(Page 2 of 2)
At Monday's conference, attendees slipped on monitors that measured their heart rates and temperatures to reflect whether they really were enjoying a movie, and shot photos through their Google Glasses of Vibease, the world's first wearable vibrator controlled by smartphones, promising long distance intimacy.
"Do you really want a touch screen on the front of your t-shirt? Is it socially acceptable to be poked all over your body for somebody to use your wearable computer?" asked Geneviève Dion, who directs a fashion and technology lab at Drexel University.
The answer, for some, is no.
In a newly released survey from Cornerstone OnDemand, 42 percent of workers said they would not be willing to strap on wearable tech for their jobs, with older and more traditional employees more reluctant than their counterparts. The survey polled 1,029 Americans aged 18 and over in August, and had a 3.1 percent margin of error.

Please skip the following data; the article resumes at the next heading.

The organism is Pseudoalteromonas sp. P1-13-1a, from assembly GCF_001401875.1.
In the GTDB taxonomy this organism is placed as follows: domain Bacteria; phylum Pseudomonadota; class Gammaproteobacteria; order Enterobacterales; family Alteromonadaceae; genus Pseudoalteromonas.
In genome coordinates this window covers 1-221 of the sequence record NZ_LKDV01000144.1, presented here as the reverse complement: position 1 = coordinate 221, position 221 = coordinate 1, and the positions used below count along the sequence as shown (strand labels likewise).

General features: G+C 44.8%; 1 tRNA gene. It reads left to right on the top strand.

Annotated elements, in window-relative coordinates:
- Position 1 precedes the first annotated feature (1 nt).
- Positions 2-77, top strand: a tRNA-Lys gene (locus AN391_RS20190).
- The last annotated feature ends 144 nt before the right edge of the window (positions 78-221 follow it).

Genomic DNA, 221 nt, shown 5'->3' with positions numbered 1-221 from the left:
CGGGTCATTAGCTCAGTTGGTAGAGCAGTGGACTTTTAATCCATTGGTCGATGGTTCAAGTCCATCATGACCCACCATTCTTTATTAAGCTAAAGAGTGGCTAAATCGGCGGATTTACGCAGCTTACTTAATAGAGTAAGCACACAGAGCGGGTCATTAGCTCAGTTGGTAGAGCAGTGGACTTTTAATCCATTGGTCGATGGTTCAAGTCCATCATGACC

And then there's an issue of bandwidth, said Ritch Blasi, a consultant with SVP-Comunicano who researches the wearable technology market. At this point, there simply isn't enough network service to support universal and constant wireless use, he said. But that too will catch up.
"It almost makes you think everyone is going to turn into a cyborg," he said, referring to a fictional, prosthetic-laden high tech comic book superhero.
And will they?
"When you look at the world and everything people are doing?" said Blasi, pausing for a moment. "I think the answer to that is yes."
© 2013 Associated Press/AP Online under contract with YellowBrix. All rights reserved.